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The United Nations has given the Democratic Republic of Congo a deadline in March to act against two army battalions accused of carrying out 126 rapes in an eastern town, a UN official said Thursday.
The UN mission in DR Congo will stop working with the two battalions if action is not taken, the official told reporters. The DR Congo army relies heavily on UN peacekeepers for support in the battle with armed groups in the strife-torn east.
The 126 rapes were carried out in the North Kivu province town of Minova as army troops fled an assault by M23 rebels in November.
The troops moved to Minova after being forced out of the provincial capital of Goma on November 20. "Over the next 10 days, they went on a raping and looting rampage in Minova and neighboring communities," according to Human Rights Watch.
"We have investigated, we have identified a number of cases and we demand the Congolese authorities take legal action against those people," the UN official said, speaking to reporters on condition of anonymity.
The UN official said that "notice" was given to the DR Congo government in early February that it had to take action against the two battalions which had been in Minova. "The deadline now is getting very near," the official said.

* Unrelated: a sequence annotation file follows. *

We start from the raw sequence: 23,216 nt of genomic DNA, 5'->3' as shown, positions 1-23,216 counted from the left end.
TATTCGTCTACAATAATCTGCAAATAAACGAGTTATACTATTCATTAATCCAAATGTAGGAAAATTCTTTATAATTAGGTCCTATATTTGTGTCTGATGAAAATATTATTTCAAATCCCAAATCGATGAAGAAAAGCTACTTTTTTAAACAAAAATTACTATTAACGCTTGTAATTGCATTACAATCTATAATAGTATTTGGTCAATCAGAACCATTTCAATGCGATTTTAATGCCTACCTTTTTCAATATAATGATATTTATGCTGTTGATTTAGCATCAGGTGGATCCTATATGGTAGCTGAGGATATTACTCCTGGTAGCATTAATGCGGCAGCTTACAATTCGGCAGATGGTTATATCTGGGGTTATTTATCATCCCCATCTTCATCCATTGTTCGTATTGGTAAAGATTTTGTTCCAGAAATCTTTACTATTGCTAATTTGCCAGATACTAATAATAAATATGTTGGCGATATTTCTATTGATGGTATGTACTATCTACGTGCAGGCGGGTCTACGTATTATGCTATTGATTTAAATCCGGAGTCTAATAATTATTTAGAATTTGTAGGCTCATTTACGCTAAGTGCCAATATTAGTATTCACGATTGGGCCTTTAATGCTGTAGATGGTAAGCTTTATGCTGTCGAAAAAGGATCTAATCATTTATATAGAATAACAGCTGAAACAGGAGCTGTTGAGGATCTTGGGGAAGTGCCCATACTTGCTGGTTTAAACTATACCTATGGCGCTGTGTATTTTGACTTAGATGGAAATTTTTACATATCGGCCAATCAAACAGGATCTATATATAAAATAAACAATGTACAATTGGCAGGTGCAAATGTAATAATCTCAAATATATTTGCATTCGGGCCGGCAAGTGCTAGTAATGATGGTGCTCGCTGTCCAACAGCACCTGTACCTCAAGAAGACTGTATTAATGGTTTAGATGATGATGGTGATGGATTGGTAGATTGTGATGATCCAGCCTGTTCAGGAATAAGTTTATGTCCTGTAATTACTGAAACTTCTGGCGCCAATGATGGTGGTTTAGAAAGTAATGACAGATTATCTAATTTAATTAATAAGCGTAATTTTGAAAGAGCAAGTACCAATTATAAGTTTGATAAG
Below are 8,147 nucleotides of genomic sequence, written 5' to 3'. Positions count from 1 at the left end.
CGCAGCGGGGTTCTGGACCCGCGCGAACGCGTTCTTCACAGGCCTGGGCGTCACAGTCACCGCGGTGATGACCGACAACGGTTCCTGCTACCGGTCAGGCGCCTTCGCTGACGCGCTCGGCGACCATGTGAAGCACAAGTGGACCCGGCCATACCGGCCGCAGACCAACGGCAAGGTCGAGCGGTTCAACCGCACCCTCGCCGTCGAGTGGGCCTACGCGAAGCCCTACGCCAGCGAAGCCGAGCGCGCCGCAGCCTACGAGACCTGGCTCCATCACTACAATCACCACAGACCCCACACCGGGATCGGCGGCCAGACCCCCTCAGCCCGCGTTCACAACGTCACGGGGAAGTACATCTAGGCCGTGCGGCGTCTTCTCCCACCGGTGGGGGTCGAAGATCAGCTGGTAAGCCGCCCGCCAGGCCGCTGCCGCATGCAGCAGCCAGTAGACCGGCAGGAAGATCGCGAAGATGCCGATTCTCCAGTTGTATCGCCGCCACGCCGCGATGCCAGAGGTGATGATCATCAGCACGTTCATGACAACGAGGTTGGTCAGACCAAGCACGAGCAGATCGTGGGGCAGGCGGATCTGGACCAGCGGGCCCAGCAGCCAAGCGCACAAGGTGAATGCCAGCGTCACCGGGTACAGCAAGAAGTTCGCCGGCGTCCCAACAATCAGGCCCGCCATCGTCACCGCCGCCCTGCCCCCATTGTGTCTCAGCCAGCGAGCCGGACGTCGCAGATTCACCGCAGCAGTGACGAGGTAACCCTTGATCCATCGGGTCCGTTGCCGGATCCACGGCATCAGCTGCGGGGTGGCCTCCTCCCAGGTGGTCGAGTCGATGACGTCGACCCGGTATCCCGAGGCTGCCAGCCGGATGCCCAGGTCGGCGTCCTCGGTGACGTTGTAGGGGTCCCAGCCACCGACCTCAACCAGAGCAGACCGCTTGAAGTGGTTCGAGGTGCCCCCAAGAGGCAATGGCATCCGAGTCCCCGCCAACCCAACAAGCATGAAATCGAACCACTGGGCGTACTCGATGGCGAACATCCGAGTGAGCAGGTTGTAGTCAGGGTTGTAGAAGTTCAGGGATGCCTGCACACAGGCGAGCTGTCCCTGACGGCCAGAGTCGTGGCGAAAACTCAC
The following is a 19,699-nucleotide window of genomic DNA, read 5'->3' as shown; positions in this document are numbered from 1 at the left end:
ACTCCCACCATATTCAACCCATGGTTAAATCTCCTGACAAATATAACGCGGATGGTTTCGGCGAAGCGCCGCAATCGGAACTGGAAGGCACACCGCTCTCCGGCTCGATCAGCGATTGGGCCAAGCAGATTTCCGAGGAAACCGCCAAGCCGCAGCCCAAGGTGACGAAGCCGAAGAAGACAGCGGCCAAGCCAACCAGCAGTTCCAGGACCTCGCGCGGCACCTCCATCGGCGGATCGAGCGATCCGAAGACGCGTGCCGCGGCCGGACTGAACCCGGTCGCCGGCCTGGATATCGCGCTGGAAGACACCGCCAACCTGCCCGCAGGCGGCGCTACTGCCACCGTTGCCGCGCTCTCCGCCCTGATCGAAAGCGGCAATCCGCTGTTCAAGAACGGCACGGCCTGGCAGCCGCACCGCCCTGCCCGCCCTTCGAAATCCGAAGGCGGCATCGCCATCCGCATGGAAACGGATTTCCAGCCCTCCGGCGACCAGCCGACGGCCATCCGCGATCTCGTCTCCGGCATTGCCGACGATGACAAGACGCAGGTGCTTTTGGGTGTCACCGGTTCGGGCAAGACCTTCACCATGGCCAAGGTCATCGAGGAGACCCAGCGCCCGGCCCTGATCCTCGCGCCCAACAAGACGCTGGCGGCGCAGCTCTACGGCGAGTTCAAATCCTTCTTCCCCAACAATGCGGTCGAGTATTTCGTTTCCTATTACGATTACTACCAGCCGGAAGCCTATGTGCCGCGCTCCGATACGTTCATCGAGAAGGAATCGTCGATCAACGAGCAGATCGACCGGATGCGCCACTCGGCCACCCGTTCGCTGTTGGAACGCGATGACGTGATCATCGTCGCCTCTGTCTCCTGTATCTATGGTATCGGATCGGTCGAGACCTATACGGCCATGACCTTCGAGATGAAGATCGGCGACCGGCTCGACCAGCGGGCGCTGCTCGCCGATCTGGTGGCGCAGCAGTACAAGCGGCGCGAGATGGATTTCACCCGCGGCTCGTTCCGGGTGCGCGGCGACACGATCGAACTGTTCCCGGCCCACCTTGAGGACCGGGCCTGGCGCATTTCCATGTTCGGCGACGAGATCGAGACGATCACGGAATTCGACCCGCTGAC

The UN said in December that its investigators had evidence of at least 126 rapes and that two soldiers had been arrested for rape and seven for looting around Minova. But rights groups say no officer has been arrested and none of the charges have been followed up.
Human Rights Watch said in a report in February that several women told their investigators that "soldiers in official army uniform forced their way into the women's homes at night, pointed guns at them, and demanded money.
"The soldiers then threatened to kill the women if they refused to have sex with the soldiers or if they screamed for help. Some of the victims were gang raped in front of their husbands and children by several soldiers operating together," said the report.
The notoriously feeble DR Congo is much criticized for its brutality against civilians and corruption. UN officials said it "melted away" during the M23 advance last year.